With its 30-year history, the journal Texte zur Kunst stands above all for feminist, institution-critical, and capitalism-critical positions within the field of art. It is precisely because we, as members of the advisory board, are so closely connected to this political and editorial project that we feel compelled, in the following, to problematize the current issue, titled “Anti-Anti-Semitism.” We also write this statement as documentation of an internal debate within the journal, and in the belief that such disagreements have the potential to be generative.
The increase in anti-Semitic tendencies that has accompanied the recent rise in nationalism and strengthening of new reactionary coalitions, both in Germany and abroad, is alarming. In Berlin, we observe the way in which mass demonstrations against state measures aimed at stemming the COVID-19 pandemic have brought together right-wing, libertarian, and ecological splinter groups whose connections to each other lie not least in the anti-Semitic conspiracy theories their followers adhere to.
While the current issue of Texte zur Kunst does address the problem of the trend for such conspiracy theories, it lacks any deeper analysis of the specificities of current anti-Semitism in Germany, an analysis that is still needed. Instead, attention is steered toward other scenes. That “Anti-Anti-Semitism” is perceived as being an “anti-BDS” issue should come as no surprise, considering the combination of its title, introductory texts, and line of argument. We consider the implied identification of the (in fact quite heterogeneous) BDS organization as anti-Semitic to be politically fatal, regardless of one’s own stance toward it. This identification, which by way of a decision of the German Bundestag leads to a situation, in which “projects which call for Boycott or are in support of BDS cannot be financed,” only serves to close off necessary political debate. Within the issue, this often manifests itself in the way in which certain contributions become ensnared in a performative self-contradiction, in which their own polemic and allegations preclude the very openness to discussion and advocacy of difference they demand from the other side. The long-overdue and ongoing self-education of the left as to the function and history of a left-wing anti-Semitism in Germany, and the internationalization of the positions that this left within this process takes on toward the Middle East conflict and global colonial politics, cannot simply be projected onto (and thereby deferred to) an international scene.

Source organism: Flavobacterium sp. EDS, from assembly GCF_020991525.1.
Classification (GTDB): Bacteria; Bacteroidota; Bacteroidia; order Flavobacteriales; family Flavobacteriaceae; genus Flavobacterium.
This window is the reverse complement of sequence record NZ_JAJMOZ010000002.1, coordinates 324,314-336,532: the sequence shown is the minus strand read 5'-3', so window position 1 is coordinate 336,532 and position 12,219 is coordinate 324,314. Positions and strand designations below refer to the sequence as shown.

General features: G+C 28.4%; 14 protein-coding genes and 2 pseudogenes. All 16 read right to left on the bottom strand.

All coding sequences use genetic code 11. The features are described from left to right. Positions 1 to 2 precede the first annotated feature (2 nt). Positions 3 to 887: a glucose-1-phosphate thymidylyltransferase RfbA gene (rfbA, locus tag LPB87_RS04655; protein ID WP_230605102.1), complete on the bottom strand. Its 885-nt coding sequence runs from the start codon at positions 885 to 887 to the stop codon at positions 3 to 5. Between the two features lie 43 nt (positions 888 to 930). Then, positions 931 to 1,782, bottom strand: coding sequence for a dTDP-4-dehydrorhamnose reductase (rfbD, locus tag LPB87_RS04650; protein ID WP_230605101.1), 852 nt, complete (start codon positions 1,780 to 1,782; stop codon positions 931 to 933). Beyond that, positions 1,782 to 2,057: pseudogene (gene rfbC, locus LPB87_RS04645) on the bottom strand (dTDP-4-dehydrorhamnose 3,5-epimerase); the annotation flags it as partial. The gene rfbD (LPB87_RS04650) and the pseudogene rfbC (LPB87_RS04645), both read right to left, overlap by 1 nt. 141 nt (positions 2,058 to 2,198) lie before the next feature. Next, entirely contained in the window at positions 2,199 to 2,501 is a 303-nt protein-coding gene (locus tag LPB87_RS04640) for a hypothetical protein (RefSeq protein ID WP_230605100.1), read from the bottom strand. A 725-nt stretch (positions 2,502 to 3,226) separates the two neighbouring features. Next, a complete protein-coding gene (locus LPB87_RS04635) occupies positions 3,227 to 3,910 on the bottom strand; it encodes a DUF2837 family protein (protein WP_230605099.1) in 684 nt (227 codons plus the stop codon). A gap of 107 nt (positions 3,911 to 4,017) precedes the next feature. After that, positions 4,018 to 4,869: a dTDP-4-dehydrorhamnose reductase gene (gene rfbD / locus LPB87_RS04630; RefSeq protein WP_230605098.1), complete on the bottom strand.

In the context of the discussion around Achille Mbembe within the issue, in turn, the various political and intellectual positions that engage with the necessary decolonization of our present, and thus with that of our own institutions alike, are all too often reduced to the postcolonial theory, which is then diagnosed as suffering from a Manichaeism that is said to reproduce structural anti-Semitism. While the issue does contain one contribution that sketches out a more differentiated picture of the Mbembe debate, elsewhere in this issue Mbembe’s argumentation is interpreted as anti-Semitic. This is all the while in the issue as a whole, Arab and Palestinian voices are just as unrepresented as counter-positions regarding BDS formulated by Jews and Israelis. It is, however, precisely here that we see the task that faces us today: to block the path of a strengthened anti-Semitism, and to do so as leftists who seek to decolonize their own perspectives. In our view, it is necessary to be mindful of all of those alliances that run contrary to their respective conditions of oppression, and not to play them off against one another instead.
While we are aware that the texts that appear in the issue were subject to contentious discussions between the editors and guest editors, and that it also contains other contributions that differ in their themes, stances, and tones, with its anti-BDS slant the issue nonetheless threatens to split its readers: between those whose focus is on fighting anti-Semitism, and those who advocate for decolonization. We want to warn against any such division, since the ethno-nationalist Right, currently celebrating triumphs across the world, attempts to draw part of its dynamism from precisely this sense of increasing division within left-wing positions.
We see the strength of this journal as lying not least in its willingness to repeatedly turn the sense of responsibility for critique it claims toward others back on itself. It seems to us that this strength is now needed once again.
Translation: Ben Caton